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Jason Fry and Greg Prince
Faith and Fear in Flushing made its debut on Feb. 16, 2005, the brainchild of two longtime friends and lifelong Met fans.

Greg Prince discovered the Mets when he was 6, during the magical summer of 1969. He is a Long Island-based writer, editor and communications consultant. Contact him here.

Jason Fry is a Brooklyn writer whose first memories include his mom leaping up and down cheering for Rusty Staub. Check out his other writing here.

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What I Did Instead

I noticed the news around 9:45 p.m. — President Obama would address the nation at 10:30 p.m. Uh-oh, I thought, then kept checking in on the Twitter parlor game of predicting what that news would be. The smart money was on Libya, which seemed logical — some escalation of the campaign against the stubbornly resistant Qaddafi. I had my laptop with me in bed, so I kept checking while the Mets and Phils continued their staredown on the TV.

Then the rumors started. Not Libya, which would almost certainly be some kind of bad news — a greater commitment of forces, tensions with allies and the U.N., political sniping about what should have been done and when — but Osama Bin Laden, which seemed a portent of something rather different, for why would the president be giving us bad news about him late on a Sunday night? The Bin Laden reports multiplied rapidly on Twitter, coming in from Cheney confederates, Congressional staffers, anonymous State Department sources and reporters with military connections until they reached the tipping point beyond which it was impossible that that many different people could be wrong: Ten long years after the World Trade Center and the Pentagon and Shanksville, Bin Laden was finally dead.

I devoted a tab on my browser to the White House feed and kept watching the game, now with about half of my attention, as the news rippled out from Twitter to the Times’ website and the AP and then, eventually, to ESPN itself. And to the crowd at Citizens Bank Park. With Daniel Murphy batting in the ninth, the crowd began chanting “U.S.A.! U.S.A.!” Murph, at least to my eyes, looked understandably baffled, and I wondered how many of the players knew, and how they were finding out, and what would happen when Obama spoke. Would they put it on the scoreboard? Would the game stop? Would Mets and Phillies stand side by side and hug, like the Mets and Braves had done in the first game at Shea after 9/11?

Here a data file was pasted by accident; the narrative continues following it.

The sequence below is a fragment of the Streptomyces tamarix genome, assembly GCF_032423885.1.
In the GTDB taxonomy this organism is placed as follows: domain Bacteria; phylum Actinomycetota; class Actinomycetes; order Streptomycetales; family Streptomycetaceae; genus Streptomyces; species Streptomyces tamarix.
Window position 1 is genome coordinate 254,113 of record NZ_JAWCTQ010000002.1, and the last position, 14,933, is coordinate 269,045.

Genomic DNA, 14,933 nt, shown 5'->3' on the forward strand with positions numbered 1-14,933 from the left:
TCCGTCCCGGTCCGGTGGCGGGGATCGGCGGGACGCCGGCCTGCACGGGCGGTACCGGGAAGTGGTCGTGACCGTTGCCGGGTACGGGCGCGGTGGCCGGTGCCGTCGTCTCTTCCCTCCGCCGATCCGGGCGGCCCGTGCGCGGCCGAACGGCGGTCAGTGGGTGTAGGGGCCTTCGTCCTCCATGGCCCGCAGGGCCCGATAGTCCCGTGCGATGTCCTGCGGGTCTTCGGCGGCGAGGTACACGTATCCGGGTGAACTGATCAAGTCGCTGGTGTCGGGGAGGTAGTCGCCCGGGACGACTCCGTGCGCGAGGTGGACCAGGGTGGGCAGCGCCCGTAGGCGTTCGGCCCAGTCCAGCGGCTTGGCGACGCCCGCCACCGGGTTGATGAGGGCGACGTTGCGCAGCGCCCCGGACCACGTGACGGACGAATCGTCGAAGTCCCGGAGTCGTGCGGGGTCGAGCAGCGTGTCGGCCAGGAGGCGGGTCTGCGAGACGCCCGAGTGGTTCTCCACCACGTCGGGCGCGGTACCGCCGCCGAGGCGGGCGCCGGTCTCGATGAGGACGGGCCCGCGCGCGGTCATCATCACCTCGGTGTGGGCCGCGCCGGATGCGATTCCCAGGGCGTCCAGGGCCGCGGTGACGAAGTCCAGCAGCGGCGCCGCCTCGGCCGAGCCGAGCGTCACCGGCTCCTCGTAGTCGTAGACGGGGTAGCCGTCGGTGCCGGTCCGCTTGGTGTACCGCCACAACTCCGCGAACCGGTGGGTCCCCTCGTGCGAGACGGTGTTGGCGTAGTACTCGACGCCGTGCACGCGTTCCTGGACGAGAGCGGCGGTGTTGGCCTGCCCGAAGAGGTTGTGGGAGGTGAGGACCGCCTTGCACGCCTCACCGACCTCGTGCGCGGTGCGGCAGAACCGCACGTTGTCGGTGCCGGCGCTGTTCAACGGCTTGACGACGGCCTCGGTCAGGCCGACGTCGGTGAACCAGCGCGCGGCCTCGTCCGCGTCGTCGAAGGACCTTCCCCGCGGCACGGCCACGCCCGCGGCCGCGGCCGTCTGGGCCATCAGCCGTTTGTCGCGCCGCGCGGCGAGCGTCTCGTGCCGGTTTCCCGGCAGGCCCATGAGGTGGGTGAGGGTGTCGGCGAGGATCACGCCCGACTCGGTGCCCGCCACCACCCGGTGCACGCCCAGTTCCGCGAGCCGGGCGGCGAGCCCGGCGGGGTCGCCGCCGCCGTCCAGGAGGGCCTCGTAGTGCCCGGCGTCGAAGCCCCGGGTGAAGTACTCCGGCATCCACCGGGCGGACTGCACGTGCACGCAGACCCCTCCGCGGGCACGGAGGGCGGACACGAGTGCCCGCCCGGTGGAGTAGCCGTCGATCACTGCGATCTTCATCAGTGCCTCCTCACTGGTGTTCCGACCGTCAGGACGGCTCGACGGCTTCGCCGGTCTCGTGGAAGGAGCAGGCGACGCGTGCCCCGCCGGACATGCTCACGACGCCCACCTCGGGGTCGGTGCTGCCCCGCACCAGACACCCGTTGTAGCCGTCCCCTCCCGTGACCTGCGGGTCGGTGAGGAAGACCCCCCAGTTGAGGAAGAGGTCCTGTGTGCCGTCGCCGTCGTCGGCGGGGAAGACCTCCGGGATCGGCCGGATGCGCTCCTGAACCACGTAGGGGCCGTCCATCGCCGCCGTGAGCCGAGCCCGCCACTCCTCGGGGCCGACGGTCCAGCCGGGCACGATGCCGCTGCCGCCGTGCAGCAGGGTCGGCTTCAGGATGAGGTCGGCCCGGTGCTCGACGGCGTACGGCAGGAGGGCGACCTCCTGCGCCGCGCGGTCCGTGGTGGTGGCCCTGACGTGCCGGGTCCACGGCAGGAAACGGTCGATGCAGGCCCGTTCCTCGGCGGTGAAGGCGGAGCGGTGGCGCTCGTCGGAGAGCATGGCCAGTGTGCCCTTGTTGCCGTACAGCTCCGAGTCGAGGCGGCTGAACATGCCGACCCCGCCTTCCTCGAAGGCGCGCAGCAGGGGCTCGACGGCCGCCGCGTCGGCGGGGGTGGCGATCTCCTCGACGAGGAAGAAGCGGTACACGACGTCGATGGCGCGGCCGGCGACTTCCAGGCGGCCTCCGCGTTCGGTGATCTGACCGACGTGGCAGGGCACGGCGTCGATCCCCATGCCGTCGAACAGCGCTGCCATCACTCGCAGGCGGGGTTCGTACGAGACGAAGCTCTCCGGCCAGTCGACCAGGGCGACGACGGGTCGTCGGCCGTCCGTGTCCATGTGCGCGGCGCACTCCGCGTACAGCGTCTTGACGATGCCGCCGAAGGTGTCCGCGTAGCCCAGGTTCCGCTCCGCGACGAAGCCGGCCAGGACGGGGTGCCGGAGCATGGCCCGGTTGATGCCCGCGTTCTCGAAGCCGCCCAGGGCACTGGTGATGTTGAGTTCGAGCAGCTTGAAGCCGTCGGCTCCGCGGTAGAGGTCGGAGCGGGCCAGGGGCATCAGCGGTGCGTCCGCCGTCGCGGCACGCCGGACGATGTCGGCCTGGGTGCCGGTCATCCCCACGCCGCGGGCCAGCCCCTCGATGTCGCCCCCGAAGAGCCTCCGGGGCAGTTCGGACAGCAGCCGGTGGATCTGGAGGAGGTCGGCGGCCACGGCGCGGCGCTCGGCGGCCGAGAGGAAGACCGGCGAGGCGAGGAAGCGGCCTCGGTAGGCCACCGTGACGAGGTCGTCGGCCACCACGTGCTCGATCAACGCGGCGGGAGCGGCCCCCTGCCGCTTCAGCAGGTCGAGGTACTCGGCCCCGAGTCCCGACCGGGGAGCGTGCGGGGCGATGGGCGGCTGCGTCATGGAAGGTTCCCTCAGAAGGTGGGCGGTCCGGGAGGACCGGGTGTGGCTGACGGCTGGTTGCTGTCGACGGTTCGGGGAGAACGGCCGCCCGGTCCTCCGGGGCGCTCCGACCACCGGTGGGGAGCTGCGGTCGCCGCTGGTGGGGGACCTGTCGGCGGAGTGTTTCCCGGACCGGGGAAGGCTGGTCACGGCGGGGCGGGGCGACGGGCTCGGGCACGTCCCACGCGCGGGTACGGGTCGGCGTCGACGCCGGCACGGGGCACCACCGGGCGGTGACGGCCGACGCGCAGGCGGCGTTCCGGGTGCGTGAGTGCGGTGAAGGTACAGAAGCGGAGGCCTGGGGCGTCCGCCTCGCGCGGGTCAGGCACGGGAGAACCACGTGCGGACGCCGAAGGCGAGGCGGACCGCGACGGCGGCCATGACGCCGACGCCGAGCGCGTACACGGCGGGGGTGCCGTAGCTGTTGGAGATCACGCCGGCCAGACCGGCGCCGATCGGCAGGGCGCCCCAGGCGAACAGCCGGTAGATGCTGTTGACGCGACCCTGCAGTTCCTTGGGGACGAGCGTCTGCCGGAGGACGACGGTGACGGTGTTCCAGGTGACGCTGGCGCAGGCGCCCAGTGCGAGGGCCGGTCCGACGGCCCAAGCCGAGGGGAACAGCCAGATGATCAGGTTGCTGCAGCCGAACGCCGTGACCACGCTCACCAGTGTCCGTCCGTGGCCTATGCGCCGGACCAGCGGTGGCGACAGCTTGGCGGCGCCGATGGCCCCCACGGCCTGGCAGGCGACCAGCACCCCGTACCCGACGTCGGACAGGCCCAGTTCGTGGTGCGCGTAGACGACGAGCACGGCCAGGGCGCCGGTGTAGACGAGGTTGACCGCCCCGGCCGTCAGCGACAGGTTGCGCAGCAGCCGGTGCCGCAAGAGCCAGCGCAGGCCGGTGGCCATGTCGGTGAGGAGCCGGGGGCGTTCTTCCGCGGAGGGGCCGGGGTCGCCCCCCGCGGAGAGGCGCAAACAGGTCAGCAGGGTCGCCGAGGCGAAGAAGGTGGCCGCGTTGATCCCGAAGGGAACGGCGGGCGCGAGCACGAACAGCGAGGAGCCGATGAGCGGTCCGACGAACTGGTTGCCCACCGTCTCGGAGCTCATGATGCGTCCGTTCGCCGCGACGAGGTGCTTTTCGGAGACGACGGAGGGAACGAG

None of that happened, even as the president addressed the world and ESPN dropped its sports crawl to repeat the news. But the announcers (including Bobby Valentine, who conducted himself so admirably after 9/11) began to talk about it, and on the screen you could see fan after fan staring at their cellphones and Blackberrys instead of looking at the game. Normally such a sight provokes annoyance or derision, but this time it left me almost in tears. You could see people’s faces when they read the news and when the information stopped being letters and words and became something real. You watched them show their phones to their seatmates who hadn’t known, or who just wanted confirmation. You saw joy and amazement and pride and sorrow and everything else.

I didn’t know quite what to do. I saw tweets and Facebook updates from people I knew. Some were climbing to their roofs in Brooklyn to gaze out at lower Manhattan, which those of us who were here will always see with a terrible double vision, remembering it disfigured by smoke and ruin and electrical stench. Some people I knew were heading for Ground Zero, where a crowd was gathering, or Times Square, where an amazing photograph captured firefighters from the FDNY — an agency which lost an incomprehensible 343 firefighters that day — gazing at BIN LADEN KILLED on the ticker.